Lady Lou (Mae West) is a lady more than willing to go after any man who can keep her in diamonds. Her current man is Gus (Noah Beery), a saloon owner and candidate for Sheriff. Lou thinks he buys her diamonds from the money he makes at the saloon, but in reality, he’s involved in counterfeiting, prostitution, and pickpocketing. Meanwhile, Dan Flynn is also running for Sheriff and wants to expose Gus for the crook he is, be elected Sheriff, and while he’s at it, get Lou all to himself. But Gus isn’t the only man to turn to crime to get diamonds for Lou. Her ex-boyfriend Chick Clark is doing time in prison for stealing diamonds for Lou, and when she goes to see him, he demands that she be faithful to him while he’s serving his time. Of course, she has no intention of this.
Not only does she have Gus and Dan after her, there’s also Captain Cummings (Cary Grant), who runs the Mission next door to the saloon. Even if she wouldn’t be getting many diamonds from him, Lou is still very attracted to him. When she hears the Mission will have to leave because they can’t pay the mortgage, she arranges for it to be paid just to keep him around. Dan Flynn tips Lou off to a detective called The Hawk who’s planning to raid the club and send Gus to prison, and her along with him if she doesn’t wise up.
Meanwhile, Chick has decided that he can’t bear to be away from Lou any longer and manages to escape. He shows up at the saloon and wants her to run away with him, but she convinces him that she’s just going to finish performing at the saloon and then she’ll join him. Of course she has no intention of joining him, but she sends her bodyguard to bring Chick back up to her room. While she’s performing, she signals Dan to go up to her room as well. Chick shoots Dan and the next thing Lou knows, the police are raiding the joint. She also finds out the infamous Hawk is none other than Captain Cummings, who had been doing undercover work in the saloon. Cummings takes Lou away with the rest of the cast of characters, but she doesn’t go to jail. He intends to keep her for himself.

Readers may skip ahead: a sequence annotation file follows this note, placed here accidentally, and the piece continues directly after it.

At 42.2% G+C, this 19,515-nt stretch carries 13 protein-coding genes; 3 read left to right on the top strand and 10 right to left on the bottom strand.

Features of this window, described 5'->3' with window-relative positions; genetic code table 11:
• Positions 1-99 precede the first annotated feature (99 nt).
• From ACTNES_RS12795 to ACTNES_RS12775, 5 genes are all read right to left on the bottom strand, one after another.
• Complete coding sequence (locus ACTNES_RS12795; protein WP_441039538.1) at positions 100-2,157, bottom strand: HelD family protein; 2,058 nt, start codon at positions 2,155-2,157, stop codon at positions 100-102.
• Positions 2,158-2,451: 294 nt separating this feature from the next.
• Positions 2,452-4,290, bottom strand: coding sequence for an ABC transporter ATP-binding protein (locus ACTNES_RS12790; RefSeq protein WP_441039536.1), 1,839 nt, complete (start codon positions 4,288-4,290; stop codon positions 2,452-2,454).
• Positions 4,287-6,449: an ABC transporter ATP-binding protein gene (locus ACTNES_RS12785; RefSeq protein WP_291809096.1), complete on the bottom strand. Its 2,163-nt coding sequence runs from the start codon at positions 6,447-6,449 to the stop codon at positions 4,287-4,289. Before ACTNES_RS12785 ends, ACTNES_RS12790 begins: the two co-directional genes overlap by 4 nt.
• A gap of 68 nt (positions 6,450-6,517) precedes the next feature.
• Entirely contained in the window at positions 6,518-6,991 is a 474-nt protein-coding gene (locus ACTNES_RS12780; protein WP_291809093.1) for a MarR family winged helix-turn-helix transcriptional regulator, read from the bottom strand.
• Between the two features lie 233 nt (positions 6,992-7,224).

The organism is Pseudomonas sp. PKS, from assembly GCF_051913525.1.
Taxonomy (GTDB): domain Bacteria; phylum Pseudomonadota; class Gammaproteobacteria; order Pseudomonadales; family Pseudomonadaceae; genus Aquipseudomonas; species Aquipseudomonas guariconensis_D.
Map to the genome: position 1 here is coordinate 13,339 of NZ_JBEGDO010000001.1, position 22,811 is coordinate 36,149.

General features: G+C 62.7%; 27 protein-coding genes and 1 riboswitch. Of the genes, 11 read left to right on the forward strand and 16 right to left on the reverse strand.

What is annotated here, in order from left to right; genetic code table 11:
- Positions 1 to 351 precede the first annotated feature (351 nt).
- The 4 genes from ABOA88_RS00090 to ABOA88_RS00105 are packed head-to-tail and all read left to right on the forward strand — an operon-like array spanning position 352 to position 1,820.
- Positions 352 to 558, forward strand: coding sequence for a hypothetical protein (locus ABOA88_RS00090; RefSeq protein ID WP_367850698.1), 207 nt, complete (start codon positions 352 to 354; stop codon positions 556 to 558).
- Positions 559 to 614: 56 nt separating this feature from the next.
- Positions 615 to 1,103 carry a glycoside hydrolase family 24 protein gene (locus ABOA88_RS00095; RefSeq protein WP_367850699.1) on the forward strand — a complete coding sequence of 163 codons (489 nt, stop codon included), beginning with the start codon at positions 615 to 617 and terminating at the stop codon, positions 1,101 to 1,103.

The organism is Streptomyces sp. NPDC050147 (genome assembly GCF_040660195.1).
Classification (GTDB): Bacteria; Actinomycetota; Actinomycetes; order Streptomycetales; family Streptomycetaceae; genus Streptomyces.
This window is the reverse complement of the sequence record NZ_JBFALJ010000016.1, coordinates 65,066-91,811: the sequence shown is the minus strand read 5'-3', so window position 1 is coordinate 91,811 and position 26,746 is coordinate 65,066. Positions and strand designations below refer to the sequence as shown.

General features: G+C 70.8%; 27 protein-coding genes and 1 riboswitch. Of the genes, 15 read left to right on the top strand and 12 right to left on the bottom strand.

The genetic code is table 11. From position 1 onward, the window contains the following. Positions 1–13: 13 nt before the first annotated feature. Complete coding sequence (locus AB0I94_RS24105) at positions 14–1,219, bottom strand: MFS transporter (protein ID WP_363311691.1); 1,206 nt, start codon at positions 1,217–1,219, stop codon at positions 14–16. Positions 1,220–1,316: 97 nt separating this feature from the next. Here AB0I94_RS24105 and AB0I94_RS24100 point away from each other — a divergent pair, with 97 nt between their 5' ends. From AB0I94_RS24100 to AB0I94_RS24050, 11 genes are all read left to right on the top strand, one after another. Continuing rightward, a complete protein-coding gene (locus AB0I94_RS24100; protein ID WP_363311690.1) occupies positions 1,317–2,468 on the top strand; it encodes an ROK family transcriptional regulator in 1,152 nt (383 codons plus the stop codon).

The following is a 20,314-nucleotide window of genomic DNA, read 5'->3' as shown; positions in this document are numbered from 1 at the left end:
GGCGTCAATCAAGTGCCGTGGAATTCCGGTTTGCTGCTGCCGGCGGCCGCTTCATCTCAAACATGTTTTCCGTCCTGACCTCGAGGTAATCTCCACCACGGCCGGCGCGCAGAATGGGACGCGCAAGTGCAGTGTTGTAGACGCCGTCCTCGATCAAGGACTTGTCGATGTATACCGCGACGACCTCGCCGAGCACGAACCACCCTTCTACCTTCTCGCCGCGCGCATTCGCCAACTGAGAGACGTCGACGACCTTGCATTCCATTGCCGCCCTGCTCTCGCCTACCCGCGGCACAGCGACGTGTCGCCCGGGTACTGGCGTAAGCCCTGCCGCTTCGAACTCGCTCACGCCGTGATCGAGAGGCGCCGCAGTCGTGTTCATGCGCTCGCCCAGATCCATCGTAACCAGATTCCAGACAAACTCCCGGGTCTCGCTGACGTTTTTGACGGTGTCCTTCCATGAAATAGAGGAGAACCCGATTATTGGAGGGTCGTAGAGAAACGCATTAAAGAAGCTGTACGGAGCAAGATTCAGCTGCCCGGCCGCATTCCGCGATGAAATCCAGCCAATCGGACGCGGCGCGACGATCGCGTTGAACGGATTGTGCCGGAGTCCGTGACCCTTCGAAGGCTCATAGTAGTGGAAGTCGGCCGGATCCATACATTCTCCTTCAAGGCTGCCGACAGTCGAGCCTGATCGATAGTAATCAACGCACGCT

There’s no way I could do a month of pre-code movies and not feature a Mae West movie. Like Jean Harlow, Mae West’s persona and image were tailor-made for the pre-code era. She was a gold digger, a mantrap, and was the queen of the double entendre. She Done Him Wrong is Mae West at her finest: bawdy, charismatic, and covered in diamonds.
This is another of Cary Grant’s early movies. Even though Mae West loved to take credit for discovering Cary Grant, he’d made movies like Blonde Venus and Hot Saturday before She Done Him Wrong. It’s kind of hard to judge She Done Him Wrong as anything other than a vehicle for Mae West because that’s exactly what it was meant to be. Everything that happens was meant just to set up a witty line or a saucy comeback from Mae. Even though it’s great fun and it’s fantastic to see Mae West doing what she does best, I don’t think this really deserved to be a Best Picture nominee. There were better movies to come out in 1933, but it’s still very enjoyable.